Sri Lanka exporters buckle-up for Coronavirus hit on China supply chain
ECONOMYNEXT – Export industries in Sri Lanka which depend on inputs from China are looking for alternative source markets as a Coronavirus epidemic continues, with fears of a bigger fallout if the crisis continues.
“We don’t know what the impact is going to be, if it will be a minor impact or major impact, nobody knows at the moment,” Rehan Lakhany, Chairman of Sri Lanka Apparel Exporters Association told EconomyNext.
“We cannot say until we have clarity as to when China will open up. And all depends on that.”
But already the apparel industry is looking for alternative sources for inputs.
“How much of those accessories (apparel accessories) can be sourced from other locations also depends on each individual case,” he said.
Longer Delivery Time
Sri Lanka central bank has said that suppliers’ delivery time was going up especially in the wearing apparel sector.
Lakhany said even if they find alternate markets temporarily, there would be a cost implication due to the shift and depending on different locations it could also impact the delivery lead time.
“Although, lengthening of Suppliers’ Delivery Time usually indicates higher demand for materials with the expanding manufacturing activities, the New Coronavirus (COVID-19) outbreak in China since early January 2020 has mainly caused this delay,” the central bank which compiles a purchasing manager’s index said.
“Further, many respondents in this sector highlighted that their import orders for materials from China have been delayed indefinitely due to the same reason.”
In China, a Lunar New Year holiday was extended and workers were also not turning up at factories in many cities, and internal supply chains were disrupted with trucks and drivers facing restrictions, media reports said.
Inputs moving from neighboring countries into China have also been disrupted.
Trucks were held up at the border with Vietnam with 14 days quarantine being slapped on drivers, disrupting both inputs to companies involved in global supply chains as well as basics such as food, reports said.
According International Trade Centre, an online information portal, Sri Lanka imported 257 million US dollars’ worth cotton in 2017 from China out of 654 million US dollars of total imports.
Sri Lanka also imported 307 million US dollars of knitted fabric from China out of a total of 843 million US dollars and knitted apparel accessories 16.9 million US dollar in 2017 out of 70 million US dollars.
Other non-knitted apparel accessories accounted for 35.8 million US dollar in out of 205.3 billion US dollars in 2017.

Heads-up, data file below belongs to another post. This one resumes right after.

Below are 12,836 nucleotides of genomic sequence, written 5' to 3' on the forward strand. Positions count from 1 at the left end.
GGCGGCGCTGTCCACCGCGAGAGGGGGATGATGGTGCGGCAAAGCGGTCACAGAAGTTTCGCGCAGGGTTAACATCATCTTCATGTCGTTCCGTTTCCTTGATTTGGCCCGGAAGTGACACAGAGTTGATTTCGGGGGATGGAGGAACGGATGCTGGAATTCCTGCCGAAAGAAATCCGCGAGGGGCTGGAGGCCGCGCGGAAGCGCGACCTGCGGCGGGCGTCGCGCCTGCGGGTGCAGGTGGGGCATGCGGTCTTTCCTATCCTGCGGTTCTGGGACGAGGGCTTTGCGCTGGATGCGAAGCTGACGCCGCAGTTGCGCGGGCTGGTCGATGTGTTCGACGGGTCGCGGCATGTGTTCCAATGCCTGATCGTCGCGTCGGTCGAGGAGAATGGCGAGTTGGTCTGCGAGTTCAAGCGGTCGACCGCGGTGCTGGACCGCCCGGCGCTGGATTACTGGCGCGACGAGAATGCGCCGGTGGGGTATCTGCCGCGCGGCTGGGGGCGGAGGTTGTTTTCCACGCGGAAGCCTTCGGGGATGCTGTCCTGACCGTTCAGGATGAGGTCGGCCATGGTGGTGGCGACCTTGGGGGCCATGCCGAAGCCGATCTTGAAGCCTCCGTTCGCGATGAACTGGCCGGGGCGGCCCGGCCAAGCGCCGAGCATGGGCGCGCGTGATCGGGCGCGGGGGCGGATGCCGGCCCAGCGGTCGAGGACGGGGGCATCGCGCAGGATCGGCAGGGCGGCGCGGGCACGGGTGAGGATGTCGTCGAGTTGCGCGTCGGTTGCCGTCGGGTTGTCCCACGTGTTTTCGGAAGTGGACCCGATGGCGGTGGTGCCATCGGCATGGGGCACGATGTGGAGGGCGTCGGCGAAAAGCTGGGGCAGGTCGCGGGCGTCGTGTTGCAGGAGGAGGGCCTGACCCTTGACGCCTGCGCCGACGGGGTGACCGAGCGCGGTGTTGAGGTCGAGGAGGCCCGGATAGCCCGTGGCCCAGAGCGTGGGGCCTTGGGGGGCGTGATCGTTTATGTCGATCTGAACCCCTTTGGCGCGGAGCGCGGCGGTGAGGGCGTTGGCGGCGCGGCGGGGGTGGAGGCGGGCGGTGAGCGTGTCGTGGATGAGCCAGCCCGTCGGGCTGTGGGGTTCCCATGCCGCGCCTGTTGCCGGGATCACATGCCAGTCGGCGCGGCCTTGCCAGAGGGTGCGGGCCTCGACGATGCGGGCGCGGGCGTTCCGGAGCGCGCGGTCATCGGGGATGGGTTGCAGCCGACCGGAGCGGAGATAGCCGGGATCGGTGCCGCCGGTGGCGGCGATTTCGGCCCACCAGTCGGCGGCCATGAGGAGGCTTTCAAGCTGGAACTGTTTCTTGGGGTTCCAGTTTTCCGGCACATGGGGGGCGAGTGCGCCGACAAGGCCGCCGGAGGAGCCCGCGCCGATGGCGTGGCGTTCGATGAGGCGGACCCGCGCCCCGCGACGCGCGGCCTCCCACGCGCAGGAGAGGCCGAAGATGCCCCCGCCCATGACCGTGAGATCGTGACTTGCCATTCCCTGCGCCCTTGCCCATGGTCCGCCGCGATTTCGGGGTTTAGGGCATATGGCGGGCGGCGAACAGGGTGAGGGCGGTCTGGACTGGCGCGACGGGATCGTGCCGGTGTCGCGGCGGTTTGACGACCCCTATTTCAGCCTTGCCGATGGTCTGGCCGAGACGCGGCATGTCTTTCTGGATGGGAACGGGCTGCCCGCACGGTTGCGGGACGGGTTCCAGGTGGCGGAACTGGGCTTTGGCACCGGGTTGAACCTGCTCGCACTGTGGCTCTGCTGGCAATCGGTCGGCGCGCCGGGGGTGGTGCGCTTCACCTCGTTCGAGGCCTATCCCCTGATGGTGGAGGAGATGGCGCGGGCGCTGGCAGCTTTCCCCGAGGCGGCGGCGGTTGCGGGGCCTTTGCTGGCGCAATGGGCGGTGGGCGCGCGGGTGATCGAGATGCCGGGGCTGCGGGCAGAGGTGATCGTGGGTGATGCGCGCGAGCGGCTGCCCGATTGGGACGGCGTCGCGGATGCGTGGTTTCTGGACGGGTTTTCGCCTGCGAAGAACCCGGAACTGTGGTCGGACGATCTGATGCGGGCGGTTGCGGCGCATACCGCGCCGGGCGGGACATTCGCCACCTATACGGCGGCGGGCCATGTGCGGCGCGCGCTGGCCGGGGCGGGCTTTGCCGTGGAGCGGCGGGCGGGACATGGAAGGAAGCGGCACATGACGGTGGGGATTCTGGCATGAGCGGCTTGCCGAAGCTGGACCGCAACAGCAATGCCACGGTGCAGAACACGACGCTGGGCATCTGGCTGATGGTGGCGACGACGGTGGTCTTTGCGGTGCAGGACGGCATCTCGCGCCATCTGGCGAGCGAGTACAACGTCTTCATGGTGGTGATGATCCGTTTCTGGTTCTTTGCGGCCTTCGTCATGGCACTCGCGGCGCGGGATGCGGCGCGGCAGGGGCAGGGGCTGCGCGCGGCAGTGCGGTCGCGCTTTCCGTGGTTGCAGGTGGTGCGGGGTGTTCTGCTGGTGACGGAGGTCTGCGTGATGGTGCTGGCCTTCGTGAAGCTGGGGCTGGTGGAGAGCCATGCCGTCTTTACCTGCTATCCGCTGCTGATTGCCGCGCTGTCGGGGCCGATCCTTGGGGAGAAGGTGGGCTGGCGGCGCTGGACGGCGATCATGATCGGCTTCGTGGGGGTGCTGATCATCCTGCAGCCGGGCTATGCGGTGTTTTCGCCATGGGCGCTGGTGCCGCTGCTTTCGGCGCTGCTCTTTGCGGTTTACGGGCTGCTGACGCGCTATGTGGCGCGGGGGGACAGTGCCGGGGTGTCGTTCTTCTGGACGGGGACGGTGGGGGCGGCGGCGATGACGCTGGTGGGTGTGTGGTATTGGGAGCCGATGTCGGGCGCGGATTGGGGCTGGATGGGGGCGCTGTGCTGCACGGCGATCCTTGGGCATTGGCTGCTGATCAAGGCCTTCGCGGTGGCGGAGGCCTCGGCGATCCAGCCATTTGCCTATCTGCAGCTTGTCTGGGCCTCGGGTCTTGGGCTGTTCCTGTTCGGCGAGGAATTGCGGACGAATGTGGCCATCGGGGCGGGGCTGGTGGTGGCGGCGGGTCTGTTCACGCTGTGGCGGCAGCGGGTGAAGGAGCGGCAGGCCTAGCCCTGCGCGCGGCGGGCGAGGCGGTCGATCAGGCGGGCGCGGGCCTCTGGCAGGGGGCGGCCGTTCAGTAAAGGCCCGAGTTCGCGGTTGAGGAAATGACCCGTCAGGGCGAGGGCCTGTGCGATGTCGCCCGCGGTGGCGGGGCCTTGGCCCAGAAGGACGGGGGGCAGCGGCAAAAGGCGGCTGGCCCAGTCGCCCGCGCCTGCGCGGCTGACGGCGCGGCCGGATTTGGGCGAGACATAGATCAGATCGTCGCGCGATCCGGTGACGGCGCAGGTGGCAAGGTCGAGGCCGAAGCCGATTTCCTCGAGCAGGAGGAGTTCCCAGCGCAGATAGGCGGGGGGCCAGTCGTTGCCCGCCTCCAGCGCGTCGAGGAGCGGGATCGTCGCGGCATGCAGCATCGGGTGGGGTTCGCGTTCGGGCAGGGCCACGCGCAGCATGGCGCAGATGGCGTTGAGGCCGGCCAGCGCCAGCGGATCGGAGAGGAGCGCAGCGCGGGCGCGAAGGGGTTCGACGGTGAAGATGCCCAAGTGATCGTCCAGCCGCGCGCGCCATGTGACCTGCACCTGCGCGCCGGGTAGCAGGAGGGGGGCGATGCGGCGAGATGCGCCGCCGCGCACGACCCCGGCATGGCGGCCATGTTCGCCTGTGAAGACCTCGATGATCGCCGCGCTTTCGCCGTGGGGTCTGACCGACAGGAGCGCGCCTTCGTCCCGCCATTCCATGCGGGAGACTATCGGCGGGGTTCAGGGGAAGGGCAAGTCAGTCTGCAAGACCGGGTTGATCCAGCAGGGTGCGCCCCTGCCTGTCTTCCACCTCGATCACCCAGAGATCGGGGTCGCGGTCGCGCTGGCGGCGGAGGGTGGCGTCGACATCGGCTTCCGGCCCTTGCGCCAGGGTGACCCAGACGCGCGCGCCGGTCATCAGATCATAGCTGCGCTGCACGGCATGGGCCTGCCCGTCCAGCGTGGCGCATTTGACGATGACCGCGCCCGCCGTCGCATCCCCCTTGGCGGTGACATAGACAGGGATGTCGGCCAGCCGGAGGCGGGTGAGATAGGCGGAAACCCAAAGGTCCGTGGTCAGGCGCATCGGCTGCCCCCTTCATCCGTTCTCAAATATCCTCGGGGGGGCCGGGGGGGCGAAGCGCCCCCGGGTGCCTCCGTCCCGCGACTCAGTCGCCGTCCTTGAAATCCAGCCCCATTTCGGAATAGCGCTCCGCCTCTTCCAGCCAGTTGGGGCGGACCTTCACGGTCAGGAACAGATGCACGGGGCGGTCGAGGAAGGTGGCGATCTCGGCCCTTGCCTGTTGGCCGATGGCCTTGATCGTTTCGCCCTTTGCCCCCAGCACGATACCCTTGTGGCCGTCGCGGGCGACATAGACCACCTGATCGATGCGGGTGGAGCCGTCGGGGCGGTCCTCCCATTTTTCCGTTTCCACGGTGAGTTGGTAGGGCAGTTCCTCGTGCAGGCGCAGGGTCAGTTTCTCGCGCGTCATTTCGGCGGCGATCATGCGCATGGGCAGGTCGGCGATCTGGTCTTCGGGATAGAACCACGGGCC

China is Sri Lanka’s second-largest import market after India accounting for almost 21 percent of Sri Lanka’s imports while exporting 3 percent to the market.
Sri Lanka imports a wide range of products such as fabrics, plastic, machinery and steel as well as final goods for retail use. Exports of goods to China include footwear, metal ores, and base metals, according to Colombo-based Institute of Policy Studies.
China is Sri Lanka largest trade partner after India.
In 2018 Sri Lanka imported 4.1 billion US dollars of goods from China in other terms 18.5 percent of the total, just behind India with 4.2 billion US dollars, according to central bank data.
Sri Lanka exported 239 million dollars of goods to China or 2 percent of the total.
China is also important in services trade with tourism being hit from travel restrictions.
Sri Lanka’s tourist arrivals dropped 7.4 percent from a year earlier to 226,094 in January 2020, and visitors from China dropped 15 percent to 22,363. Steeper falls are expected from February.
Several construction projects in Sri Lanka are also delayed with restrictions on workers.
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More than 350,000 containers have been removed from global trade since the outbreak of the Coronavirus epidemic, Sea-Intelligence, a shipping consultancy has been quoted as saying.
China extended its Lunar New Year Holiday’s till February 10, 2020 and closed many industrial operations temporarily to contain the viral spread.
Wuhan, the capital of Hubei province where the virus spread, extended the New Year holidays until February 13, longer than Shanghai and Beijing.
On the other end, countries, businesses imposed travel bans and even closed their border to China.
Toyota closed its plants in China at least till February 10th, while Honda and Nissan have flown back its employees to Japan.
IKEA, the Swedish retail store closed 30 of its outlets in China until further notice, followed by Google shutting operations in China, Hong Kong and Taiwan and advising staffs not to visit the country.
Starbucks, the American coffee chain closed 2,000 outlets in China.
China has also upgraded the death toll, saying earlier calculations were not correct. Most of the dead are old people, who are finding it less easy to battle the virus and also get medical care, according to media reports.
Coronavirus has killed 1,800 people and more than 72,000 were infected China said Tuesday. New cases reported were 1,886, which was the lowest in recent days. (Colombo/Feb18/2020-sb)